TP to the River
800 700 600 500 500,000 400 400,000 300 300,000 200 100 0
1870 1880 1890 1900 1910 1920 1930 1940 1950 1960 1970 1980 1990 2000

with WWTPs without WWTPs Population

78 18

85 18

95 18

05 19

Figure 3: TP to the River

15 19

900,000 800,000 700,000

25 19

35 19

Year

35000

30000

45 19

Loading (tons)

Loading (tons)

25000

population

20000

500,000 400,000 300,000

15000

10000 200,000 5000 100,000 0

200,000 100,000 0
2010

1870 1880 1890 1900 1910 1920 1930 1940 1950 1960 1970 1980 1990 2000 2010

year

year

Figure 4: TP to the River without WWTPs

Figure 5: BOD to the River without WWTPs

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Population

600,000

with WWTPs without WWTPs Population

55 19

65 19

BOD to the River


900,000 800,000 700,000 600,000

75 19

85 19

95 19

05 20

4.2 Biological Oxygen Demand (BOD) Loading BOD is discharged to the river mainly through the sanitary sewers and WWTPs with small contributions from combined sewer overflows (CSO) and stormwater. Even though there were four Wastewater Treatment Plants during 1910 to 1956, their low treatment efficiency and relative low capacity still resulted in a large amount of BOD discharged into the river. Figure 5 simulates the BOD discharge trend to the river if there were no treatment plants (WWTPs) in Edmonton. Without WWTPs, the BOD discharge (pink line) would continually increase as the population grows. The reality (blue line) was that the discharge decreased since Goldbar WWTP started operation in 1956. Then, there was a slight upward trend as population grew. The discharge rate decreased again at the end of the 1990s due to tertiary treatment. 4.3 Total Suspended Solid (TSS) Loading TSS discharges to the river in Edmonton mainly through storm outfalls, combined sewer overflows (CSOs), creeks, and WWTPs. Figure 4.4 shows that the City of Edmontons total suspended solids discharge changed from one year to another depending on the result of fluctuating weather. Annual variation in precipitation had more important impacts for TSS than other parameters (i.e. TP, BOD, TKN, FC and NH3-N). Figure 6 also simulates the TSS discharge trend to the river if there were no WWTPs in Edmonton. In general, the TSS discharge without WWTPs (pink line) would continually increase as the population grows, since population and developed land contributes to TSS. However, TSS loading largely depends on the weather, and the trend of TSS loading without WWTPs would fluctuate according to the rainfall. The reality (blue line) was that the loading had a similar trend but the loading growth was much lower than without WWTPs. TSS loading would be about 36,000 tons per year higher with no treatment in 2009. The chart also shows the large benefit in TSS loading reduction due to the operation of the Gold Bar WWTP.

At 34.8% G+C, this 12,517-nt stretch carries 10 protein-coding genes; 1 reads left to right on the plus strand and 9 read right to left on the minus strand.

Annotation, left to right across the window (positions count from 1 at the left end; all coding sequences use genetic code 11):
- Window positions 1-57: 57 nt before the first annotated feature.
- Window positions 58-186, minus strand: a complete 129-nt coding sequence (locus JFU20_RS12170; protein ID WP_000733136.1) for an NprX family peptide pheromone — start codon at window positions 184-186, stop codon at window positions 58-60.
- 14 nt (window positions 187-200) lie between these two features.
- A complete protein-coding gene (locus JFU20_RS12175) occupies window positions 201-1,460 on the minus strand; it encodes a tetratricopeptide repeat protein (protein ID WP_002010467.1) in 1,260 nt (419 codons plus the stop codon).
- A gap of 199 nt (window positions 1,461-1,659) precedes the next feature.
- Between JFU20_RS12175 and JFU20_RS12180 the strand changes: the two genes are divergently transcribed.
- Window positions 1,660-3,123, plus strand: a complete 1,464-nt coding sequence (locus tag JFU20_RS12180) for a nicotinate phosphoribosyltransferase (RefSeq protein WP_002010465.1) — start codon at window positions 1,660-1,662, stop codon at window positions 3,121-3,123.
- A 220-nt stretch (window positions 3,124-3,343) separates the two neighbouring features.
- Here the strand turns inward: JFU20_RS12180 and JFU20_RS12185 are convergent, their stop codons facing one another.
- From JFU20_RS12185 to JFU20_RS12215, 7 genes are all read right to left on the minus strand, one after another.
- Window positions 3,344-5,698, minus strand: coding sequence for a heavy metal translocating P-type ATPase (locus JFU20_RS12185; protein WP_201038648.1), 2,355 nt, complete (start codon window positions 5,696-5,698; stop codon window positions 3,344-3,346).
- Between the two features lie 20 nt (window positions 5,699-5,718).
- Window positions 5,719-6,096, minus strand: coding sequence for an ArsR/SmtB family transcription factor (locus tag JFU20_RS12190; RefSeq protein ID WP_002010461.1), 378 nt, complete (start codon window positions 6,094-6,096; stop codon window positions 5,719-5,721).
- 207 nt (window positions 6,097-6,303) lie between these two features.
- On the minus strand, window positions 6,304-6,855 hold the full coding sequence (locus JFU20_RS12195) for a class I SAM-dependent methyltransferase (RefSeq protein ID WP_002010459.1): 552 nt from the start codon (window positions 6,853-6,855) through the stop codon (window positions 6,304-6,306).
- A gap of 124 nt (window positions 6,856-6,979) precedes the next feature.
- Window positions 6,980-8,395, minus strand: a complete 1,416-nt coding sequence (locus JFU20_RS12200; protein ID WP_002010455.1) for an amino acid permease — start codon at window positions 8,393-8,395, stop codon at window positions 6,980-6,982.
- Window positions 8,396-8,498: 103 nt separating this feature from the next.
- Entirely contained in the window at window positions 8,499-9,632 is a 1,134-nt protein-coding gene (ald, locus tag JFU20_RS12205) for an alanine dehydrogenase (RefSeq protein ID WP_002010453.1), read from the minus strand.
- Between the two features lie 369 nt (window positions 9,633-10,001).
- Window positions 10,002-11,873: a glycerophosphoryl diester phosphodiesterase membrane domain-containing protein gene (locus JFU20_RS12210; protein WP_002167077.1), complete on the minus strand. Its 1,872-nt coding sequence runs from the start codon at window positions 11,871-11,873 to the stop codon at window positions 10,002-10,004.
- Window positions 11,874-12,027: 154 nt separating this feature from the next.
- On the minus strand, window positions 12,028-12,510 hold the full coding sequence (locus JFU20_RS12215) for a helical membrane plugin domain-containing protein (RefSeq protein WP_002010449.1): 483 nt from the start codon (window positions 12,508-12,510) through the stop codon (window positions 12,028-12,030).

TSS to the River
40,000 35,000 30,000 25,000 500,000 20,000 400,000 15,000 300,000 10,000 5,000 0
1870 1880 1890 1900 1910 1920 1930 1940 1950 1960 1970 1980 1990

TKN to the River


900,000 4,500 4,000 3,500 900,000

Loading (tons)

Loading (tons)

with WWTPs without WWTPs Population